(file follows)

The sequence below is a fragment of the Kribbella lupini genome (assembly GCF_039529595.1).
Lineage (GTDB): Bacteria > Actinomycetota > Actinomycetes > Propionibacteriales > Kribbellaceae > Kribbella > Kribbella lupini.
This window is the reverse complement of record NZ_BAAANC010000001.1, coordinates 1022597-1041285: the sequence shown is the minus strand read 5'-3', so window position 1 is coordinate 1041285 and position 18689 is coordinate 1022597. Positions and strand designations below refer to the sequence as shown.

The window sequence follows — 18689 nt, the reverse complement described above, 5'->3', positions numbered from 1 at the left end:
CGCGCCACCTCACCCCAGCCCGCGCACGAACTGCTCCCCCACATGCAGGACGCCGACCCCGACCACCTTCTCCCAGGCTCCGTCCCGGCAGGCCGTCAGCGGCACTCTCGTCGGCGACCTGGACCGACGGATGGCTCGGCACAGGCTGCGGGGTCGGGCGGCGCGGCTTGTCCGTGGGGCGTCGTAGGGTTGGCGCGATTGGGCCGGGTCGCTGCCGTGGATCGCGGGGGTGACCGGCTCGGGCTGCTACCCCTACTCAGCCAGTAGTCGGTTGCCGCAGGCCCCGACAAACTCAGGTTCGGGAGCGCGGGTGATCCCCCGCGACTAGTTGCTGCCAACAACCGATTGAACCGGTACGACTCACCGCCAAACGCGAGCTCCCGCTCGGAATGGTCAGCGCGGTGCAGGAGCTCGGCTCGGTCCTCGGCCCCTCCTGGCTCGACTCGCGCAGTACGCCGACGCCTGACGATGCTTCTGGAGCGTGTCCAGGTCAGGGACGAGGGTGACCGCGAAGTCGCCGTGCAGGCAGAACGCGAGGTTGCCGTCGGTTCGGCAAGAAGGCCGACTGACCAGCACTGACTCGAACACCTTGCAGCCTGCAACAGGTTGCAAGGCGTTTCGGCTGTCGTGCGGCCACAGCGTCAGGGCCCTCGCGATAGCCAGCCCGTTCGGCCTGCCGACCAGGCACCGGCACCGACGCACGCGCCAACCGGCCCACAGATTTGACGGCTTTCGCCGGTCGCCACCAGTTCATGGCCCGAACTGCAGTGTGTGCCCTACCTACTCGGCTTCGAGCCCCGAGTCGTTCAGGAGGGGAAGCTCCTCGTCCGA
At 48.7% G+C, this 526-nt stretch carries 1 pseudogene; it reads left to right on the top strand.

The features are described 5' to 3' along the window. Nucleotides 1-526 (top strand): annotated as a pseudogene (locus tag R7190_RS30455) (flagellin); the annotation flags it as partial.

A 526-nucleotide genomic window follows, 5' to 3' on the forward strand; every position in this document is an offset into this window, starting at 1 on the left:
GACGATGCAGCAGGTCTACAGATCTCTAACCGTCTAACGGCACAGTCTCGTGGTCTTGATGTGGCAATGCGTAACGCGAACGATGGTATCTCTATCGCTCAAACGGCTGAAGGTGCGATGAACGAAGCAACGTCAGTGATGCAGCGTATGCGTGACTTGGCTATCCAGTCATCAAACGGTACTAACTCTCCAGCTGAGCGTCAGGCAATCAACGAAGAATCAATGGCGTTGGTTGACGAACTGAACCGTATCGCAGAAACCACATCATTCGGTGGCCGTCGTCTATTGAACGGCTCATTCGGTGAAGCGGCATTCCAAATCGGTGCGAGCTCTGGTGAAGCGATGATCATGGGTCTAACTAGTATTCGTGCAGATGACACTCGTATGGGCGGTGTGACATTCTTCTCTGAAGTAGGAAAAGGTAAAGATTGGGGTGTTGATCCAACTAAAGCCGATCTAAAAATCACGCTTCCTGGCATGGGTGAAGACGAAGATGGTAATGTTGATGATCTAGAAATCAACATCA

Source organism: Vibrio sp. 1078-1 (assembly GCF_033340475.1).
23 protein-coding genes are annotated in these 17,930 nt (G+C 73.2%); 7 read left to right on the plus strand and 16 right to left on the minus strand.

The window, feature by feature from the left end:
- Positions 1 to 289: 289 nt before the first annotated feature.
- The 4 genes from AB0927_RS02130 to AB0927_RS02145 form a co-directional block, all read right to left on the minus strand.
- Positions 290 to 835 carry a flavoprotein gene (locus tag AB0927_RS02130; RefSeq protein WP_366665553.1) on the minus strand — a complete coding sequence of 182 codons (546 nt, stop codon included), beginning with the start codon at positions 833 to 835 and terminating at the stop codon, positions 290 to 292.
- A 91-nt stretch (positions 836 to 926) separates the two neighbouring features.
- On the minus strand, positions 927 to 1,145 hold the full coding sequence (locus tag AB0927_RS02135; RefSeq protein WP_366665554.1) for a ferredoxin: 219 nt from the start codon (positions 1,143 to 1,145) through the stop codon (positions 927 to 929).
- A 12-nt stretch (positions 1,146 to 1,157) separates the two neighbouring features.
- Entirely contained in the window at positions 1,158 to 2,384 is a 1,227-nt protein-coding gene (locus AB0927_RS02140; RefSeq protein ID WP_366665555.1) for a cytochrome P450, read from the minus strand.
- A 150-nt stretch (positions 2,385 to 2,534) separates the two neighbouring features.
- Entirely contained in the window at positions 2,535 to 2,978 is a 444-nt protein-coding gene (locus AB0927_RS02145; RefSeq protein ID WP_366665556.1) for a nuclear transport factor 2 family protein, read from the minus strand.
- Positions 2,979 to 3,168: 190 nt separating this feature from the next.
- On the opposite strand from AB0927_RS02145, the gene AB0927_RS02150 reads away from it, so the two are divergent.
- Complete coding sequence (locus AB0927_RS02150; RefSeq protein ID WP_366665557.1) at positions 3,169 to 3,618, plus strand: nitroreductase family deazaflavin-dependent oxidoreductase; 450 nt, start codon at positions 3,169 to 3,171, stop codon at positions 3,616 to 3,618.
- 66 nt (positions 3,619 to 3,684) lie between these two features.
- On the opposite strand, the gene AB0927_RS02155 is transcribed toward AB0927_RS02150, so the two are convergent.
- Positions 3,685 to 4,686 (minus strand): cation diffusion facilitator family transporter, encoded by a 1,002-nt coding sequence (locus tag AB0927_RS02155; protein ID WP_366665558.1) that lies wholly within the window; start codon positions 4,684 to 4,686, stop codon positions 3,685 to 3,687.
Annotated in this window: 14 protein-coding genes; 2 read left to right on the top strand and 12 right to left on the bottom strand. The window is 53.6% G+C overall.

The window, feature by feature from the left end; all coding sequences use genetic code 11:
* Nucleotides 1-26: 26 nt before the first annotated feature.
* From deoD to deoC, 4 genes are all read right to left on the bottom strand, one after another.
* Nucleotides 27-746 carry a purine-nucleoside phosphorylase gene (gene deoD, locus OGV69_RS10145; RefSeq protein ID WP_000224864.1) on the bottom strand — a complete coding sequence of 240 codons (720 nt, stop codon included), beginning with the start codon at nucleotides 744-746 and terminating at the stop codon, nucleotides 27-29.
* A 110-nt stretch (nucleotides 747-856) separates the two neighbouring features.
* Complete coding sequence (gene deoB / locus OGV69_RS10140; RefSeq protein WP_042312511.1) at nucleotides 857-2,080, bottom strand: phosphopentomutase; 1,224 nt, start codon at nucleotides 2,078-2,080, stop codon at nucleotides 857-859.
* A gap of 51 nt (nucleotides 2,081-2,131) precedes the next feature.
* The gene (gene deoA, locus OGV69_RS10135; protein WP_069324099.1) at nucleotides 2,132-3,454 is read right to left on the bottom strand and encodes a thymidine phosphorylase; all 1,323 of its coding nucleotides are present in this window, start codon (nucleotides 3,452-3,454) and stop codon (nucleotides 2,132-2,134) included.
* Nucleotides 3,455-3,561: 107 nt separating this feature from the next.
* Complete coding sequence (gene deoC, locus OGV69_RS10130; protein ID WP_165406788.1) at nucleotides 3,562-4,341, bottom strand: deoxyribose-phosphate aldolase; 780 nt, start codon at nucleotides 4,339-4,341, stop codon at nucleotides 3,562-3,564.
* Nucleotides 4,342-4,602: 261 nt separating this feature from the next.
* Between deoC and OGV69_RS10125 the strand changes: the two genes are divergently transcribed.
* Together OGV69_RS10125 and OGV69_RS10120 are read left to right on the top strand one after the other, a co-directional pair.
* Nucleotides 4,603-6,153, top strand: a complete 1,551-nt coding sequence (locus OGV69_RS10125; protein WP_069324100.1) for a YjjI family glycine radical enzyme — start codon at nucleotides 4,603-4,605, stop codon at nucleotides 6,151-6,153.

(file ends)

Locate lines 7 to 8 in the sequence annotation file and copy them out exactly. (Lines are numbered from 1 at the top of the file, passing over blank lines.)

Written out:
The features are described 5' to 3' along the window. Nucleotides 1-526 (top strand): annotated as a pseudogene (locus tag R7190_RS30455) (flagellin); the annotation flags it as partial.

A 526-nucleotide genomic window follows, 5' to 3' on the forward strand; every position in this document is an offset into this window, starting at 1 on the left: